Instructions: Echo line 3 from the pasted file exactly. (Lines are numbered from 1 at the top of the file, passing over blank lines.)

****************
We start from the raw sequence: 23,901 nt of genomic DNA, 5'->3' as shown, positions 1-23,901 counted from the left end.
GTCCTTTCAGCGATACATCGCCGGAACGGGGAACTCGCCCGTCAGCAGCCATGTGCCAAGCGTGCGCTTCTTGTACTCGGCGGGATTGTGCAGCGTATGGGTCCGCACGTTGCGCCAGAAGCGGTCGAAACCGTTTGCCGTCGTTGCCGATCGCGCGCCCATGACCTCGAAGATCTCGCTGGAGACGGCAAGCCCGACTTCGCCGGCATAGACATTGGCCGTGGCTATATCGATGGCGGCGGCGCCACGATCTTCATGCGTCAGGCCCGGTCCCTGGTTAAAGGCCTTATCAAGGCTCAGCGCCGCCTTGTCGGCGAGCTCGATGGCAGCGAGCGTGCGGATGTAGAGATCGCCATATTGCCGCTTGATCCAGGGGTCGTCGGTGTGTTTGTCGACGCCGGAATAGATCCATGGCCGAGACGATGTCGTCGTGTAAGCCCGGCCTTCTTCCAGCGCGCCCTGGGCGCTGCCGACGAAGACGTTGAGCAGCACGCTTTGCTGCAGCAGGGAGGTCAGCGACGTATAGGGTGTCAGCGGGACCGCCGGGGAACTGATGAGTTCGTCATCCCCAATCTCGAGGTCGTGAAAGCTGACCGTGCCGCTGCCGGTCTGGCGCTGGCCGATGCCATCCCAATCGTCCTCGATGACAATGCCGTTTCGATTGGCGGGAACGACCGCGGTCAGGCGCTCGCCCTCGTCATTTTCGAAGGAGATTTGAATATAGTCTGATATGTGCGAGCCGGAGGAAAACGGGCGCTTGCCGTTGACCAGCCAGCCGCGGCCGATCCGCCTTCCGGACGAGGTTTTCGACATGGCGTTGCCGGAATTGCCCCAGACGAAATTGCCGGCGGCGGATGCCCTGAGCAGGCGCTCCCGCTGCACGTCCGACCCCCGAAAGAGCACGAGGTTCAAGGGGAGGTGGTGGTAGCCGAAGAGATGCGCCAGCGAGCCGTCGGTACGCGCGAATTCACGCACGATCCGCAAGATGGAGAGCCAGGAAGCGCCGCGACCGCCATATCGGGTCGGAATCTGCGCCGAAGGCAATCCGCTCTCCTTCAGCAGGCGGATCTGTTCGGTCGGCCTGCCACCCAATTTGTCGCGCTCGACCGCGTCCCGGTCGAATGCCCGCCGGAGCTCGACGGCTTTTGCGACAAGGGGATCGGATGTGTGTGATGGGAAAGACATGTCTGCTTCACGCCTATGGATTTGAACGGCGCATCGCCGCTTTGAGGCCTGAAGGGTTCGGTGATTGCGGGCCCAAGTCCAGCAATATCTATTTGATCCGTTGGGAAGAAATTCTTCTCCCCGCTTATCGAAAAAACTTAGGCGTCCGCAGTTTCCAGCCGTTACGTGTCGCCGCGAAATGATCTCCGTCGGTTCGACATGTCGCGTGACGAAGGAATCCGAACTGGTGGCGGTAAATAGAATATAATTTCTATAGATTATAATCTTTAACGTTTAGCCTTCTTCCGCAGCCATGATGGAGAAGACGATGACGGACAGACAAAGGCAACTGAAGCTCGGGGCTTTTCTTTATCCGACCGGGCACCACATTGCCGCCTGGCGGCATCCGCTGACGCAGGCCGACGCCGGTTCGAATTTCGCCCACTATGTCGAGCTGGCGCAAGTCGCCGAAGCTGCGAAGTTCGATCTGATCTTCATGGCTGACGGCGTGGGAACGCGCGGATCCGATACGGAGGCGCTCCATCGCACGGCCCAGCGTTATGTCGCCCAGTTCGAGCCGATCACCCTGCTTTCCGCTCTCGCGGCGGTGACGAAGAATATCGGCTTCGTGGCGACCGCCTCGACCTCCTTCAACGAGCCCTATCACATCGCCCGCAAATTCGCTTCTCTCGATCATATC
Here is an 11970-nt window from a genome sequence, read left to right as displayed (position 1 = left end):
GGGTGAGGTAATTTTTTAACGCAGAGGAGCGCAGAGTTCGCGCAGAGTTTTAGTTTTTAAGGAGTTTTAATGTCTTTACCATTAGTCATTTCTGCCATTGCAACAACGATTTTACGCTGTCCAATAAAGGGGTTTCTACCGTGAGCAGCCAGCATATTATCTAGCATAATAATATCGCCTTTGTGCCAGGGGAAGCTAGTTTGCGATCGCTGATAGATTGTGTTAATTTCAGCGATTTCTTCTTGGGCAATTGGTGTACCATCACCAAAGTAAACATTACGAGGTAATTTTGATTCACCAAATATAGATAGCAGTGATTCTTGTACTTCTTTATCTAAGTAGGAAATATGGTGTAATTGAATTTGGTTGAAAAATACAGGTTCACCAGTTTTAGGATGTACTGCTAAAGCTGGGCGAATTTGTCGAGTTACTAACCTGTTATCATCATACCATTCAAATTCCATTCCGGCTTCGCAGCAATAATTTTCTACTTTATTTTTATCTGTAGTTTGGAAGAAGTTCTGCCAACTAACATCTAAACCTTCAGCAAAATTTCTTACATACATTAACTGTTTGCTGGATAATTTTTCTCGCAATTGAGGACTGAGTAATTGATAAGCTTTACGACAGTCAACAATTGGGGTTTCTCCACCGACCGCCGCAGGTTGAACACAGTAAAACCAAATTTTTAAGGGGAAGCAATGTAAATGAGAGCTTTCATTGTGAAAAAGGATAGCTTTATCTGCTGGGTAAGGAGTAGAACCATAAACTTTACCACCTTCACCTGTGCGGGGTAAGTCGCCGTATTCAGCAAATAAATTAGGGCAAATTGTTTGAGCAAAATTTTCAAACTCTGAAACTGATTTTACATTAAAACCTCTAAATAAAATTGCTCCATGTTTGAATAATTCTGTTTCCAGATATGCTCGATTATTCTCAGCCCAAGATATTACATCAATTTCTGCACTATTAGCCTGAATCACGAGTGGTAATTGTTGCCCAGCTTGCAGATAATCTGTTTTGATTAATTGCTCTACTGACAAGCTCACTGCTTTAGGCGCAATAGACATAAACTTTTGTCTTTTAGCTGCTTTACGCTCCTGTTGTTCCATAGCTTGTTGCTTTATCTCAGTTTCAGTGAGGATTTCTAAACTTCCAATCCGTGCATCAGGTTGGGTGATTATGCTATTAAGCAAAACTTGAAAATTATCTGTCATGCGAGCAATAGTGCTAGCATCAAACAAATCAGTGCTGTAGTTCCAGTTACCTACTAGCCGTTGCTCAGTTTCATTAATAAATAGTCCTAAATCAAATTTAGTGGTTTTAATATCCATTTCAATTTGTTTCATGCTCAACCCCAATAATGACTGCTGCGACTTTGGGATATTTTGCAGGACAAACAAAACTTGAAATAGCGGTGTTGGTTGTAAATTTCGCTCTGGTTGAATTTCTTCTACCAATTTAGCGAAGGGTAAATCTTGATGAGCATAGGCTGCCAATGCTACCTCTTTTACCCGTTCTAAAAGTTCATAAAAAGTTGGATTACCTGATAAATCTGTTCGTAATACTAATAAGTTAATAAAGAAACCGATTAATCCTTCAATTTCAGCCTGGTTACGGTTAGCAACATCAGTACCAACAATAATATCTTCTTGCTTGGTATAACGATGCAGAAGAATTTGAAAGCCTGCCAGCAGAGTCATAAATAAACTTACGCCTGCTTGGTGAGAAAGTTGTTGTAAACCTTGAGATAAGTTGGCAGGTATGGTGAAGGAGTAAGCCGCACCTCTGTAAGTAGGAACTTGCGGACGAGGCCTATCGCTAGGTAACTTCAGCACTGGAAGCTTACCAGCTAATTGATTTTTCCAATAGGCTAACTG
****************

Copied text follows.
Here is an 11970-nt window from a genome sequence, read left to right as displayed (position 1 = left end):